Tuesday, May 16, 2017

Who teaches the hatchlings

The frantic flapping, the sheer effort required for locomotion minutes after emerging from the confines of its egg and tunnelling its way from the nest, buried about a foot under the sand was indeed mind boggling. We were spellbound as we watched the hatchling trudge across the beach paddling along with its flippers. It was embedded with  navigational technology that ensured the perfect route towards the oceans. Within 10 to 15 minutes, it had reached the waterfront and was soon engulfed  by the departing wave. It was the beginning of another absolutely incredible journey of a vulnerable, helpless, fledgeling  battling unimaginable odds. It was a plunge of faith, that was more a challenge to the creator than its own self to ensure its survival. It was totally oblivious of the daunting journey it was embarking.     The dice  for this game of survival was cast. Every moment, every centimeter was fraught with perils and threats. Predators lurking  all around, prowling for a meal, or perhaps just a snack. The hatchling totally defenseless, with no one to guide, protect or defend was a sitting duck.  Every year, around November-December, adult female Olive Ridley turtles come to the shore of Velas to lay their eggs. These turtles visit in large groups for mass nesting called Arribadas. Olive Ridley turtles are endangered because they only lay their eggs at select beaches. The sites for laying the eggs are very specific. The females note down the beach they were born at and return when they attain adulthood, to lay their eggs at this very beach, no matter where in the world they are.
The female Olive Ridley turtles are laying eggs for centuries at Velaas and a few other beaches in the vicinity. Velaas is a quaint little town in Konkan. The eggs are located by following the trail left by the 50 odd kg mother turtle. They are located, retrieved and transferred to a safe, barricaded spot by locals and NGOs, protected  for the next 55 to 60 days till they hatch. This is known to be an endangered rare species. This whole exercise is indeed remarkable.  The mother turtle locates and reaches the specific destination, during a specific period, lays eggs after digging a pit, and covers it to protect from the predators. Thereafter when the temperature crosses a threshold level, the eggs hatch, the young ones dig their way out from about 12 to 18 inches beneath the ground and return to the warm ocean waters to begin life and perpetuate their species. Where, how and by whom  is this information embedded in different species?
The DNA carries the blueprint to develop the brain. The nervous system is responsible for specific behavioral patterns and paradigms. The  DNA is responsible for producing the 'hardware' of the brain, and the neuronal architecture that initiates, coordinates and supervises all motor activities . The neuronal  structure has some form of embedded information that ensures specific 'behavior' which doesn't have to be learned. This is known as instinct. Behaviour that is conditioned congenitally.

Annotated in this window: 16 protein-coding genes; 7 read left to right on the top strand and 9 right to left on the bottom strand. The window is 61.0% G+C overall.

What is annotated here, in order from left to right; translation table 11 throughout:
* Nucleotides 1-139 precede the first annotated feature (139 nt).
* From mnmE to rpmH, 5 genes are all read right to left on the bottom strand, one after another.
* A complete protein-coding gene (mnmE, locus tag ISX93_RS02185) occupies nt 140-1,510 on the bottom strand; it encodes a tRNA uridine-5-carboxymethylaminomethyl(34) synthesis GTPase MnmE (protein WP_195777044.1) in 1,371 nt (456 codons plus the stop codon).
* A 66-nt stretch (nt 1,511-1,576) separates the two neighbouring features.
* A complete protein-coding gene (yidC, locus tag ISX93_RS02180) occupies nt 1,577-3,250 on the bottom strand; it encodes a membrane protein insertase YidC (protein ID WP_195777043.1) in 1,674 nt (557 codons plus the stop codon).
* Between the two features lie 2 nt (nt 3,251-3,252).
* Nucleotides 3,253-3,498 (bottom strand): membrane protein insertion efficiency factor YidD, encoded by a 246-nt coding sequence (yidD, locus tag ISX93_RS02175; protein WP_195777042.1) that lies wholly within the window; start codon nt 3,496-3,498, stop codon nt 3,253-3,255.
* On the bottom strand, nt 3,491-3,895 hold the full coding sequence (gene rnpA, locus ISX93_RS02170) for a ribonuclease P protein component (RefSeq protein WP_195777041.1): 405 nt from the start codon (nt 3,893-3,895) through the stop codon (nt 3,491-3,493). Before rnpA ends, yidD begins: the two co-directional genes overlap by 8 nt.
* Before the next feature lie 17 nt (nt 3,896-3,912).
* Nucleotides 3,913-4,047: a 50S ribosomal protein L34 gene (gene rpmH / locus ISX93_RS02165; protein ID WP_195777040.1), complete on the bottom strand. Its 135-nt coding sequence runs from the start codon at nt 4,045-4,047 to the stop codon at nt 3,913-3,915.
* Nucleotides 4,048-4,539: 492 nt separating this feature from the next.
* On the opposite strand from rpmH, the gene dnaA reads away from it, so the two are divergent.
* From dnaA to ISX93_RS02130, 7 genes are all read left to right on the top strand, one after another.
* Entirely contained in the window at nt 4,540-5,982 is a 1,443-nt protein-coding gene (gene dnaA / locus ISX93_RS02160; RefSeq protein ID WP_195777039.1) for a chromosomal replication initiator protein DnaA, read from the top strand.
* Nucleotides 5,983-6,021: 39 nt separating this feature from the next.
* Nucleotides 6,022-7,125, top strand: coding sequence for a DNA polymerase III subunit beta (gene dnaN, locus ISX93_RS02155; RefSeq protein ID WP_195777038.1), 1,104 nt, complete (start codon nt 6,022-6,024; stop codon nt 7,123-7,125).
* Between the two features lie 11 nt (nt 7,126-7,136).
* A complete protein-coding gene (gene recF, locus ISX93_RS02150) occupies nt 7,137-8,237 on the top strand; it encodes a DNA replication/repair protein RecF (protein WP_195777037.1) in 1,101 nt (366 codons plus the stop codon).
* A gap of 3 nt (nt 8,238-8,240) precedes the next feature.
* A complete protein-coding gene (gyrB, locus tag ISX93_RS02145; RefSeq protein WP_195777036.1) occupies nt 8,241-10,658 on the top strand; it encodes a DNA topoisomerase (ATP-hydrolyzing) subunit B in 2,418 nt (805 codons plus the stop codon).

Learning is an acquired phenomenon. It could be explained by the mirror neurons that are currently a subject of great interest and research.  Mirror neurons were discovered by Dr. Rizzolatti an Italian Neurophysiologist and professor at the University of Parma in Italy. He discovered unique neurons in the frontal and premotor cortex while doing research on the neural representation of motor movements in monkeys
A mirror neuron is a neuron that fires both when an animal acts and when the animal observes the same action performed by another. Thus, the neuron "mirrors" the behavior of the other, as though the observer were itself acting. Such neurons have been directly observed in primate species.
Birds have been shown to have imitative resonance behaviors and neurological evidence suggests the presence of some form of mirroring system.In humans, mirror neurons have been located  in the premotor cortex, the supplementary motor area, the primary somatosensory cortex.The function of the mirror system in humans is a subject of much speculation. It is almost as if these neurons perform a dress rehearsal as the animal is observing a fellow animal perform different activities.  Mirror neurons may be important for understanding the actions of other people, and for learning new skills by imitation.
 Intelligence is of two kinds. An innate, embedded intelligence that is an inbuilt program. This is the ROM of the neural program. The second is an acquired adaptive intelligence that is developed in the course of interfacing and interacting with a rapidly changing and at times a hostile environment. This is the RAM of the neural program.Both these types of intelligence are mandatory for effective Survival Skills.
             As i watched the baby turtle disappear in the oncoming waves of the ocean, my mind was filled with an awe and total surrender to that supreme intelligence, that designed and embedded all life with different forms of intelligence, necessary for its survival, sustenance and propagation. The drama that we witnessed forced my intelligence to acknowledge a higher form of intelligence. An intelligence that can manifest in a plethora of different forms, each embedded with its own unique, discrete intelligence. An intelligence that is sublime. An intelligence that makes reality appear virtual, or then gives the virtual a touch of reality.  An intelligence that generates this illusion of diversity, and also the conviction of the virtual being the reality.

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